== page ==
The Surfing Dolphins Collection

A collection of underwater footage featuring Bottlenose Dolphins shot in the warm waters of South Africa's Garden Route.

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About the Species

Common bottlenose dolphins are found worldwide. They are not picky, as they inhabit a wide variety of warm and tropical environments, including bays, harbours, estuaries, gulfs, and both in deep and shallow waters. Unlike mysterious, solitary, and deep swimming species (like white sharks), dolphins are coastal dwelling and extremely friendly. This, and their most adored, intelligent personalities, is why they are one of the most well-studied and beloved marine mammals across the globe.

Biology

Physical Traits
  • In terms of size, the average length of a bottlenose dolphin ranges from two to three metres, and the average weight varies from 150-250 kg. Males tend to be bigger than females, and those living inshore are usually smaller than dolphins inhabiting offshore waters.
  • In addition to their rubbery grey, delicate skin, their most notable physical trait is their bottle-resembling snout (hence their name).
Reproduction and Lifespan
  • Bottlenose dolphins live on average to 40 years, with females living significantly longer than males. 
  • Depending on the pod or population, dolphins usually reach sexual maturity (ability to produce) at about 10 years old.
  • Females have a gestation period (pregnancy duration) of about 12 months, and they typically give birth every 4.5 years, giving extensive care, time, and resources to their young once they are born.

Behaviour

Communication

  • A dolphin is highly communicative, socialising by playing, whistling, clicking, rubbing, breeding and occasionally displaying aggression. As well, dolphins initiate friendly interactions with other species, including humans.
  • Additionally, they are clever and have the highest social intelligence in all the animal kingdom (aside from humans). Studies show they can recognise individuals, despite being separated for decades.

Predator and Prey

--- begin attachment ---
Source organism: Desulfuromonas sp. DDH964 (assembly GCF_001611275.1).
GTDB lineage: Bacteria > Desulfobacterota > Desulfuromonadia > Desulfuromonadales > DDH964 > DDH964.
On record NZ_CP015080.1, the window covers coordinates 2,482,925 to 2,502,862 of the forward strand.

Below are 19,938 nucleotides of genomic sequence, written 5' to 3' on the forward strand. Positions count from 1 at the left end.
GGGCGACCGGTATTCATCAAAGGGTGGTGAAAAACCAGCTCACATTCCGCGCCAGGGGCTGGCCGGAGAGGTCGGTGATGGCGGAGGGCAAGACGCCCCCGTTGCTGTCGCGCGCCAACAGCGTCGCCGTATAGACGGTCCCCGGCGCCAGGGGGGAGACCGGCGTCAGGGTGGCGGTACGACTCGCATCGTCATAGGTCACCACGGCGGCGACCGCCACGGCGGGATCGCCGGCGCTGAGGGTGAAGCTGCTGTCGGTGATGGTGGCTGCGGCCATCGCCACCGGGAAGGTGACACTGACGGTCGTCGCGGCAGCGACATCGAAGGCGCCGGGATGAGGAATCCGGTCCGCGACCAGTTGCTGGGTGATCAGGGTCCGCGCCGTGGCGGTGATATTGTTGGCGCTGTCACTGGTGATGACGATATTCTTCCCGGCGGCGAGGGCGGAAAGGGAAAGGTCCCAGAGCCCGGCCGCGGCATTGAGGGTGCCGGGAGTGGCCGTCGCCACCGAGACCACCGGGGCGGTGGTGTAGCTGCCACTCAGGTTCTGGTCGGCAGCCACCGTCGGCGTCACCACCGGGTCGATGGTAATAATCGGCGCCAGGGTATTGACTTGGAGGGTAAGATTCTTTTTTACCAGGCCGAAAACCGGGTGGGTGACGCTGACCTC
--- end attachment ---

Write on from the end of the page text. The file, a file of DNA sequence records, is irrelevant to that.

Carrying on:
• Dolphins feed on various species, including pelagic fish, shrimp, crabs, and squid. Their hunting strategies vary as well, likely to facilitate intellectual stimulation. 
  • They often hunt in groups and communicate strategically to trick, corner, herd, trap, and secure their meals.
  • Due to their agile swimming and incredible wits, dolphins have few natural predators. However, juveniles and smaller dolphins have reason to fear predatory, larger shark species such as great whites, tiger sharks, bull sharks, and dusky sharks.

Viability

Threats and Climate Change

  • Since common bottlenose dolphins inhabit coastal areas, they are highly exposed to human impact and interactions. One of the most significant conservation concerns is the impact of dolphin tourism which unfortunately impacts dolphins’ sleep, migration, and foraging patterns. 
  • Historically, their primary threat was humans, who hunted them for meat and oil. They are not legally pursued today, but they face other pressing threats, such as pollution and biotoxin accumulation, bycatch, fishing gear entanglement, and coastal habitat destruction.

Conservation Status

  • In a positive light, the IUCN lists common bottlenose dolphins under the list of Least Concern, meaning they are not foreseen to face extinction in the near future. 
  • Although of the least concern, many bottlenose pods face individual threats (such as those mentioned above) that induce unfavourable, unhealthy conditions that may have repercussions for future populations.

Current Research

  • Understanding dolphins and their complex social structure is incredibly fundamental. Scientists are analysing regional differences in dolphin 'accents', culinary preferences, pod behaviour, and overall personalities to better understand human social constructs and cultural evolution. 
  • Studies show that dolphins are evolving and becoming even more intelligent. Scientists claim that dolphin DNA is advancing, particularly in those that display more brilliant behaviours, such as using sponges and other ocean items as tools.

Charisma Factor

  • Dolphins are one of the most appealing and charismatic marine megafaunas. An encounter with a pod of dolphins includes no shortage of entertaining interactions, emotional delight, fascination and curiosity, and heartfelt human-animal connection. Especially as dolphins are intelligently sophisticated and take an interest in humans.
  • The dolphins' charisma is partly due to their intelligence. They are capable of feeling joy, curiosity, grief, and pain. Moreover, they playfully communicate these human-like emotions, display an impressive level of consciousness and self-awareness, and use sonar to recognise and investigate things, including humans.

Myths and Legends

  • Humans have always dedicated a special place in our hearts to dolphins, as they reside in cultures' mythology and folklore all across the globe. For instance, Dolphins were certified messengers of the ancient greek gods. The Chinese viewed dolphin sightings as angelic messages indicating guardianship. Some Christians even placed dolphins on gravestones to represent Jesus Christ. 
  • Dolphins are characterised as noble ocean saviours. Hence, the heaps of great dolphin-related legends where these cetaceans heroically save human lives at sea. One tale, in particular, is about a poet tossed overboard by piratic crew members scheming to ransack the poet's prize money. The poet curiously sang before he was forsaken, which attracted dolphins to his miraculous rescue.

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